This invention is described in preferred embodiments in the following description with reference to the Figures, in which like numbers represent the same or similar elements. Reference throughout this specification to “one embodiment,” “an embodiment,” or similar language means that a particular feature, structure, or characteristic described in connection with the embodiment is included in at least one embodiment of the present invention. Thus, appearances of the phrases “in one embodiment,” “in an embodiment,” and similar language throughout this specification may, but do not necessarily, all refer to the same embodiment.

The described features, structures, or characteristics of the invention may be combined in any suitable manner in one or more embodiments. In the following description, numerous specific details are recited to provide a thorough understanding of embodiments of the invention. One skilled in the relevant art will recognize, however, that the invention may be practiced without one or more of the specific details, or with other methods, components, materials, and so forth. In other instances, well-known structures, materials, or operations are not shown or described in detail to avoid obscuring aspects of the invention.

Referring now to FIGS. 1A and 1B, holographic information recording apparatus 100 (FIGS. 1A, 1B, 4A, 4B) comprises lasing device 105, beam splitter 107, reflective spatial light modulator 110, and holographic storage medium 195. The light generated by source 105 is split by beam splitter 107 into reference beam 190, and carrier beam 170.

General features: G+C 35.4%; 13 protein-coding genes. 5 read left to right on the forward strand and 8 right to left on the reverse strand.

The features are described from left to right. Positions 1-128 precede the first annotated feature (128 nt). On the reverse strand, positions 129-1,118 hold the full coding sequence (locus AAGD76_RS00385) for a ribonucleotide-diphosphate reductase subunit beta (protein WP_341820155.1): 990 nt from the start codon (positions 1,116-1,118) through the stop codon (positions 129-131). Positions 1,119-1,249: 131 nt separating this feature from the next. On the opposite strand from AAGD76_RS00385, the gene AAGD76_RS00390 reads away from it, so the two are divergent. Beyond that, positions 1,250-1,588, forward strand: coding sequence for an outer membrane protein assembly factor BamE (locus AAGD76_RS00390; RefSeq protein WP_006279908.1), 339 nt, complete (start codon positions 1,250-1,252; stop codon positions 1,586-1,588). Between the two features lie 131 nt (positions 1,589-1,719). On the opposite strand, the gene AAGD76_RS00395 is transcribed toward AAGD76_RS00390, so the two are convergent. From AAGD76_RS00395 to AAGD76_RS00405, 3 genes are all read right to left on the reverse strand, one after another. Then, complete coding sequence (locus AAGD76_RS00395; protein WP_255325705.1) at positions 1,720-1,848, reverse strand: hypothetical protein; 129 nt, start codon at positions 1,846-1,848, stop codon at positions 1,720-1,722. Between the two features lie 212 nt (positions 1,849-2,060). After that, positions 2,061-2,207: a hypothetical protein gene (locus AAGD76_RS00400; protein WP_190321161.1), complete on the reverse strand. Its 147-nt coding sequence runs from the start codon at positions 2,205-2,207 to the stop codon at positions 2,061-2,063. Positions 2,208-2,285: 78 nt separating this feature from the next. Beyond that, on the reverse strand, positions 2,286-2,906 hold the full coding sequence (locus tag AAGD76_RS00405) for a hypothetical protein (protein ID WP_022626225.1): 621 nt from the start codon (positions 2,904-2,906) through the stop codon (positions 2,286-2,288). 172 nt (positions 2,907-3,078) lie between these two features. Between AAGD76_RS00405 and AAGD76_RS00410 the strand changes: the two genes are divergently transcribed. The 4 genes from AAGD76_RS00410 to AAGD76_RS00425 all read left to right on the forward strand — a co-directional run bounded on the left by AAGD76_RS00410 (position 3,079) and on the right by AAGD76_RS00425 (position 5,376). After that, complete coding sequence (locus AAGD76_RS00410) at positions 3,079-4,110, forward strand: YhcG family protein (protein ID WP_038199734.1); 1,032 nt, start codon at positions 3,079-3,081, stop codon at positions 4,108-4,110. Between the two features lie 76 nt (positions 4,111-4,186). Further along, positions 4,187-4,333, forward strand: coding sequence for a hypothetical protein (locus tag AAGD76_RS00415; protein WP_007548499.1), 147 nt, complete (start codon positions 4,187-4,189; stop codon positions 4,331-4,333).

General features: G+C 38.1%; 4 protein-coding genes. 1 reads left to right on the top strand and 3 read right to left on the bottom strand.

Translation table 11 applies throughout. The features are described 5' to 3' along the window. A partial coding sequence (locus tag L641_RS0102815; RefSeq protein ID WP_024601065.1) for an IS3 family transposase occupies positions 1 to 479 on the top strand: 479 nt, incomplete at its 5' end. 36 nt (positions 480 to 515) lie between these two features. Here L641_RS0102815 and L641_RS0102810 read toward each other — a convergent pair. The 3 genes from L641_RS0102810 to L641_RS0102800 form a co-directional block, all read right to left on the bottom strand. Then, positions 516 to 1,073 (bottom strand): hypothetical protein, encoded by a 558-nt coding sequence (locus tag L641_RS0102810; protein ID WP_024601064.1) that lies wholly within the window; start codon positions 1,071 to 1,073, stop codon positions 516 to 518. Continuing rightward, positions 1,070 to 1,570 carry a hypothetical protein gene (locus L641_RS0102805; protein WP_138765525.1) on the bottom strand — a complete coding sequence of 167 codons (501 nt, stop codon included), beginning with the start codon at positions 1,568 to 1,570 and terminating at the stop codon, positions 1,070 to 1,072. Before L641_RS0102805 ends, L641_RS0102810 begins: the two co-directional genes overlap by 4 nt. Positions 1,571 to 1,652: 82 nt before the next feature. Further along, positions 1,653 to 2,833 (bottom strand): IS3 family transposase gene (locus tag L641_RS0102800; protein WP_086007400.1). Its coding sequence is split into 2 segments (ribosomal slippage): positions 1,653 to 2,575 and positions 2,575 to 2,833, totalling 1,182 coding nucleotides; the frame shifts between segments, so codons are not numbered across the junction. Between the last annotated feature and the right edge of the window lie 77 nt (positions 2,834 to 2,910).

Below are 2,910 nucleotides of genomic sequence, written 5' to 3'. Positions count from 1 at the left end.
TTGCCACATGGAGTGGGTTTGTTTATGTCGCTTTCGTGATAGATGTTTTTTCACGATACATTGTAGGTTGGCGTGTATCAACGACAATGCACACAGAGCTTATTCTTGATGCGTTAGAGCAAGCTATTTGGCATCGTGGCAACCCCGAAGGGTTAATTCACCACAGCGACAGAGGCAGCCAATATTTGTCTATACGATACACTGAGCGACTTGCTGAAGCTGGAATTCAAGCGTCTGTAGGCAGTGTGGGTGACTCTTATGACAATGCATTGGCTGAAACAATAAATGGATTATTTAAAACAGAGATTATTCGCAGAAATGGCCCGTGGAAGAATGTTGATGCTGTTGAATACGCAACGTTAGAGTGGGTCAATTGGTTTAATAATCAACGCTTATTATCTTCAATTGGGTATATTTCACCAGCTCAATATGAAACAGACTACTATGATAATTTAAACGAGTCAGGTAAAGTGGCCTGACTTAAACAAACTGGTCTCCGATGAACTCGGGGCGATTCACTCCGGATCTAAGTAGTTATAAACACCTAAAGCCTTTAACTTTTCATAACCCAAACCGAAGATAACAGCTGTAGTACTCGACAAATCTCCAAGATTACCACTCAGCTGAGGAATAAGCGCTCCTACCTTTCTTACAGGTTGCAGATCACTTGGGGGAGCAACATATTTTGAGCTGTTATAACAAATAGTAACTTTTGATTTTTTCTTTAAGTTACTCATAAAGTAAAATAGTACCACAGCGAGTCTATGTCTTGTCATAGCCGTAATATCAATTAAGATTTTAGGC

Reflective spatial light modulator (“RSLM”) 110 comprises display screen 120. In the illustrated embodiment of FIG. 1A, an image 130 is shown displayed on display screen 120 wherein image 120 comprises write orientation image 231 (FIGS. 2A, 7). In certain embodiments, display screen 120 comprises an active region 122 comprising an assembly comprising a plurality of micro mirrors. In other embodiments, active region 122 comprises a liquid crystal on silicon (“LCOS”) display device. In contrast to nematic twisted liquid crystals used in LCDs, in which the crystals and electrodes are sandwiched between polarized glass plates, LCOS devices have the liquid crystals coated over the surface of a silicon chip. The electronic circuits that drive the formation of the image are etched into the chip, which is coated with a reflective (aluminized) surface. The polarizers are located in the light path both before and after the light bounces off the chip. LCOS devices are easier to manufacture than conventional LCD displays. LCOS devices have higher resolution because several million pixels can be etched onto one chip. LCOS devices can be much smaller than conventional LCD displays.